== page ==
"Referral Diagnosis Low Back Pain: Only the Tip of the Iceberg" managing pain from a MDT perspective



Chair: Bart Morlion, Belgium

Presently, chronic low back pain (cLBP) is considered as a bio-psychosocial phenomenon, meaning a combination of physical dysfunction, injuries, beliefs, coping strategies, distress, illness behavior and social interactions. This conceptual framework, supported by a wealth of scientific evidence, implies a multimodal and interdisciplinary treatment approach with the aim of maximizing pain reduction, quality of life, independence and mobility. Nevertheless, in many health care systems this knowledge is ignored and a plethora of treatments, mostly focused on peripheral anatomical targets, are offered at great cost to the public health care. At the same time modern multimodal approaches are only sparely offered at great individual cost to the patient. A vignette of a female patient referred to a pain center for the management of chronic low back pain will be discussed by team members of the Leuven Centre for Algology. They will analyze this complex case, formulate an interdisciplinary advice to the referring physician and start multimodal pain rehabilitation. The role of the flag system and imaging in the assessment of LBP will be discussed together with technical interventions and rehabilitative strategies. This case illustrates the sobering reality that medical daily practice often neglects the bio-psychosocial model of cLBP. An urgent need for synchronization of medical practice and modern concepts of cLBP is warranted. On the other hand, it shows that interdisciplinary approaches can help our chronic back pain patients to live a more valued life, despite some level of ongoing pain.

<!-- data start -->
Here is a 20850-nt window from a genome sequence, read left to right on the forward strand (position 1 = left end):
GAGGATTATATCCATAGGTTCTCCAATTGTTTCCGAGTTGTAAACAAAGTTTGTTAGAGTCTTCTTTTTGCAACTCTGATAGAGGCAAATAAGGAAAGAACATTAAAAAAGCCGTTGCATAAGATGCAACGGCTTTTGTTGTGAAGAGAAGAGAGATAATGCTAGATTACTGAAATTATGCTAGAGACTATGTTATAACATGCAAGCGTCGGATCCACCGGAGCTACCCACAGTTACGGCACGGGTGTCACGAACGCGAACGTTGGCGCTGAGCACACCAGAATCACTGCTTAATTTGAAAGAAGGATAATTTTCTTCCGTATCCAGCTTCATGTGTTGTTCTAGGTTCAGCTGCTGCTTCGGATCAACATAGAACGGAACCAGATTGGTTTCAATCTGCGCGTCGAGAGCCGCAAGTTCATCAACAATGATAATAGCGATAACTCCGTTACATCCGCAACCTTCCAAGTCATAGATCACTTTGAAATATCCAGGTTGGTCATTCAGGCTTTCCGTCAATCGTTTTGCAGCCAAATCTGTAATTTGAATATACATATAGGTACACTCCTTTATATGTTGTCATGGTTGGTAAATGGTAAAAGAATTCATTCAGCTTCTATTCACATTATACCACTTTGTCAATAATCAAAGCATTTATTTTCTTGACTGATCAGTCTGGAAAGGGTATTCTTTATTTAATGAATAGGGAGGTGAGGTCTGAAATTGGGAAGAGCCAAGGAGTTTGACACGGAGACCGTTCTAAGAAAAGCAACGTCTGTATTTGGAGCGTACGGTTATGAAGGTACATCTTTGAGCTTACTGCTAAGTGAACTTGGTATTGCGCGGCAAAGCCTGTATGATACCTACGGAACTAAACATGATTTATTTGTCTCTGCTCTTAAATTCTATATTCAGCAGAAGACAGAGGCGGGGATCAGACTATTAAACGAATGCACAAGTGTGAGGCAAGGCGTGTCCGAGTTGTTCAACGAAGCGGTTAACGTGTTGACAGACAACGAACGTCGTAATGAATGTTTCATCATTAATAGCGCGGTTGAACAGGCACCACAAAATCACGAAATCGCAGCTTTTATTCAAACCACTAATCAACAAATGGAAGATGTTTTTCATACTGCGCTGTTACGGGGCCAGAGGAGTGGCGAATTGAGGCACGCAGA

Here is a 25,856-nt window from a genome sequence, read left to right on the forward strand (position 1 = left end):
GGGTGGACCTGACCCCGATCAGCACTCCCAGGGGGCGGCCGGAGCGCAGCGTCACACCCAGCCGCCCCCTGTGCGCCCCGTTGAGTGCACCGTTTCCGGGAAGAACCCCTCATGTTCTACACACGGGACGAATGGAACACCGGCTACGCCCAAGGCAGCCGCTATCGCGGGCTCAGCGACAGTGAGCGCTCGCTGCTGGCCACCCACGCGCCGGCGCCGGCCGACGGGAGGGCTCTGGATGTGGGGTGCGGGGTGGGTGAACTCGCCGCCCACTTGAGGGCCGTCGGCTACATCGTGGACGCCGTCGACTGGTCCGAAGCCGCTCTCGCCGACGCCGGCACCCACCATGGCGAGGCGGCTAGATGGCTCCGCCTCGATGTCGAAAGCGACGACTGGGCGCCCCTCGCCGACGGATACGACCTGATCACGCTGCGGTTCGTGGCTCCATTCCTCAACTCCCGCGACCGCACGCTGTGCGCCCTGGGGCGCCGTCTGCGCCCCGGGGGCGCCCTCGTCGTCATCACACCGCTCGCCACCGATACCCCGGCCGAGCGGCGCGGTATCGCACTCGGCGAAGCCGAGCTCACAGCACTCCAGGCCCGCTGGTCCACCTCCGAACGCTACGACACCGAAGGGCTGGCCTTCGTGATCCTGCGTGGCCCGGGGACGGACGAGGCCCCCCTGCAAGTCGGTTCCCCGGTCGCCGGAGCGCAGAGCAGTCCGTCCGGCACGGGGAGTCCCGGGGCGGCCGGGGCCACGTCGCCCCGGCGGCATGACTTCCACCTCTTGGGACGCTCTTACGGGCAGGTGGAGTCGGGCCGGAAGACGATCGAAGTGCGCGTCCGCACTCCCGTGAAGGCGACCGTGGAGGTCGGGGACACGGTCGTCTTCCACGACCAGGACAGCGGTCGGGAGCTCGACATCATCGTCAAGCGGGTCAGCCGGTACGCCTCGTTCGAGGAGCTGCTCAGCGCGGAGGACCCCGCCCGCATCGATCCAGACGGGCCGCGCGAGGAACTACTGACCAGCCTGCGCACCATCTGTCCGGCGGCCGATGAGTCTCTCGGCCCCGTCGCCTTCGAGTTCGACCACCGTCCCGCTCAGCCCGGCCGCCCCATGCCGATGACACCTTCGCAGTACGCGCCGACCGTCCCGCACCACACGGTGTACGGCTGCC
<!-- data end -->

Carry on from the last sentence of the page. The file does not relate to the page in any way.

Koen Bernar, Belgium

Susan Broekmans, Belgium

Eline Coppens, Belgium

Peter Van Wambeke, Belgium

Hilde Verbeke, Belgium

Sofie Verbruggen, Belgium

Elfi Vergaelen, Belgium